Technique Guide: Fruit Salsa Variations

In our house, almost all salsa is fruit salsa.

While I certainly don't have anything against a good tomato or tomatillo salsa, I just don't find them quite as exciting. But fruit salsa? Absolutely! I make it probably at least once a week. It's perfect for scooping up with tortilla chips, plantain chips, or cucumber slices, and for topping salads, tacos, and any sort of protein.

Above: Peach salsa with grilled red onion, lime, a tiny dash of cumin, cilantro, and mint. I especially love peach salsa during the summer, when peaches are in season.

Rather than focusing on a specific fruit salsa, this post is more of a conceptual guide to fruit salsa and how to customize it to your tastes, ingredient availability, and what fruits are in season. And by "fruit salsa", I mean one without tomatoes (although you could certainly add them if you want).

Element #1: Fruit (obviously)
You can use pretty much any sweet, juicy fruit. Some of my favorites are mangoes, papayas, pineapples, and peaches. I also occasionally use strawberries or watermelon, especially in combination with other fruits, and sometimes grapefruit or oranges. I gravitate toward tropical fruits since I think they pair best with other salsa ingredients.

Can you grill the fruit? Totally. I generally prefer not to since I like the fresh feeling of raw fruit, but grilling yields a lovely flavor, especially for pineapples and peaches. Remember to oil your grill!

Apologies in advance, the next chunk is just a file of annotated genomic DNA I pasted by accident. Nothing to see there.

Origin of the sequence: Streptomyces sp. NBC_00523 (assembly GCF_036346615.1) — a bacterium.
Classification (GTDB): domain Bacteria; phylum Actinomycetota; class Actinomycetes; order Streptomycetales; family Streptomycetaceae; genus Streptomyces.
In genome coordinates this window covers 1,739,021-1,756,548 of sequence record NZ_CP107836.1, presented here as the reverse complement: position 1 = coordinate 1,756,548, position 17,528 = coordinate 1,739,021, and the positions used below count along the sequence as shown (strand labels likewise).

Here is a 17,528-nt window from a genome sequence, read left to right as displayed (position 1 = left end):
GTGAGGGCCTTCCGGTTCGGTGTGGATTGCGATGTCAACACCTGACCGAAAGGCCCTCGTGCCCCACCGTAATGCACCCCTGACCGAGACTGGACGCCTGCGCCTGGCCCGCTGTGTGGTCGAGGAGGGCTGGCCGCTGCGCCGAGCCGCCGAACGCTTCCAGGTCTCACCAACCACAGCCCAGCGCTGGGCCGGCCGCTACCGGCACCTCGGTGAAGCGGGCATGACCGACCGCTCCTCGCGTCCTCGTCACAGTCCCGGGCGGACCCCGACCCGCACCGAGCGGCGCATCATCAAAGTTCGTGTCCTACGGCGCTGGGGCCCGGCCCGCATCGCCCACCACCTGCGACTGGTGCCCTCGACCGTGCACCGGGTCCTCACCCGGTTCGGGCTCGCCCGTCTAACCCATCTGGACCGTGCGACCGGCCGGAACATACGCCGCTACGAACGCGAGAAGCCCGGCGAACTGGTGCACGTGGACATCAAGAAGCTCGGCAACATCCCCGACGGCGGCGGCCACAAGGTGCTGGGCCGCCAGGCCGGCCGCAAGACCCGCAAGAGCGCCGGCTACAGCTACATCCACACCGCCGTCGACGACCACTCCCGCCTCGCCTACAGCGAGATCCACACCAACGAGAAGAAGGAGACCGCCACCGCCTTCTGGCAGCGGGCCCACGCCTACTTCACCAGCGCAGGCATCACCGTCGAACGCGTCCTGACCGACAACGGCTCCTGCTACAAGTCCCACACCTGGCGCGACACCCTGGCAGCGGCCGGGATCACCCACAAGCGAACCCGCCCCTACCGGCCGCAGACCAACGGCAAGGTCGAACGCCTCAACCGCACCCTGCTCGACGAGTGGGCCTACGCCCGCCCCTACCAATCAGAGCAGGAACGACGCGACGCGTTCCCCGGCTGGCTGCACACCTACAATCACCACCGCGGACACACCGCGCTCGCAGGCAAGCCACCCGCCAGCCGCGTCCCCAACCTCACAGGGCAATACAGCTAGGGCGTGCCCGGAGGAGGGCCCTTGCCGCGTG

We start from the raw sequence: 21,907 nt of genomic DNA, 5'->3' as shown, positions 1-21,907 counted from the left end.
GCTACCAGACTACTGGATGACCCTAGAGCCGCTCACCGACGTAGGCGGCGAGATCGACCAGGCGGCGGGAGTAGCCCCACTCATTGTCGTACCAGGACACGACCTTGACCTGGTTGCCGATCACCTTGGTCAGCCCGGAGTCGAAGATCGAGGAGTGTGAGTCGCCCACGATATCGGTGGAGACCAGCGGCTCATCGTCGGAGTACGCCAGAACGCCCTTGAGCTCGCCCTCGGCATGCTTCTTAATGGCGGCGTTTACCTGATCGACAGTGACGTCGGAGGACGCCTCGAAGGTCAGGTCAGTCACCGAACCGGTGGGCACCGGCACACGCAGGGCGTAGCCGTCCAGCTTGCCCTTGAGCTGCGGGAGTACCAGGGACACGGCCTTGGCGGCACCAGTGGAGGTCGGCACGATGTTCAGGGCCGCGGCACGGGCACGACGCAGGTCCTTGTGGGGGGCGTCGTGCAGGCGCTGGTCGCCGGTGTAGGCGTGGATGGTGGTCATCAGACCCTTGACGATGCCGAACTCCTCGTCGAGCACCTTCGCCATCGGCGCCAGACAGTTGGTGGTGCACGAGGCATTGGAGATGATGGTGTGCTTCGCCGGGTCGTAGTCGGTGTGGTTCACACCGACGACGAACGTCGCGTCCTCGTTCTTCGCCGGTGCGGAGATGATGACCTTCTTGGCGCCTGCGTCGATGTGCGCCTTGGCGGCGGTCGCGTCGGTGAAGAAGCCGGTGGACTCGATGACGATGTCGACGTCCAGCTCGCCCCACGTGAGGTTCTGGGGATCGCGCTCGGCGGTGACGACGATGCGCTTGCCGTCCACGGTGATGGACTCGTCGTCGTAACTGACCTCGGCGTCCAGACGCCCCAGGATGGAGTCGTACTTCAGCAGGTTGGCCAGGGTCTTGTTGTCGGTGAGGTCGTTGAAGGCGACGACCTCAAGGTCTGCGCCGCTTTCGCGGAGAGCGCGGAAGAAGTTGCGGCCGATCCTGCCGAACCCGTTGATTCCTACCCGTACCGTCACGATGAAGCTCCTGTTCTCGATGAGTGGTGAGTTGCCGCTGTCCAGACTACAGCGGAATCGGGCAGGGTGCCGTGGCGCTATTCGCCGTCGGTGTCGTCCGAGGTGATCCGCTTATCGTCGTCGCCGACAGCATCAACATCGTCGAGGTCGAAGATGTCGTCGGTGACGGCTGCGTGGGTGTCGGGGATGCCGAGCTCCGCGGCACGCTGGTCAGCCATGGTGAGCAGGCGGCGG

Can you combine fruits? Absolutely! Go crazy!

 Above: Mango-papaya salsa with tequila-grilled red onion, lime, and cilantro. All of these ingredients are grown in Hawai'i; I live by that saying "If it grows together, it goes together".

Element #2: Onions
Salsa almost always (perhaps by definition?) contains something from the onion family. I think red onion pairs best with fruit, although scallions are also nice. I'll use sweet onion in a pinch, but red is my strong preference. The idea of garlic with fruit seems sort of weird (at least to me), so I never use it in a fruit salsa, despite the fact that it's a common ingredient in a tomato salsa.

Can you grill the onion? I always do. I know this is just personal preference, but I find raw onion way too assertive. Grilled red onion is so sweet and flavorful, and the charred/caramelized notes pair beautifully with fruit. Just cut it into rounds, blast it on the grill, and you're good to go. If you choose to leave the onion raw, I recommend very small pieces.

My favorite trick: grill the onion indoors (in a grill pan), then douse it with tequila. Let the tequila burn off for a few seconds, and you have yourself some super-flavorful onions.

Above: Strawberry salsa with tequila-grilled red onion, lime, and cilantro. Check out the delicate char on those gorgeous (tequila doused) onion rounds!

Element #3: Acid
I love salsas that are bright and citrusy, so having an acidic pop is key. Lime is the logical choice in my mind (Mexican food! Caribbean food!), although there's no reason lemon can't work.

I add a bit of lime juice to most salsas including those involving mangoes, papayas, and peaches. I add more lime juice to berry salsas, since berries tend to have less of their own juice. I don't generally add it to salsas involving pineapples or other citrus fruits, since those things are all so acidic and juicy on their own.

 Well this can only lead somewhere good. All my favorite ingredients, fresh from the organic farm on Kaua'i!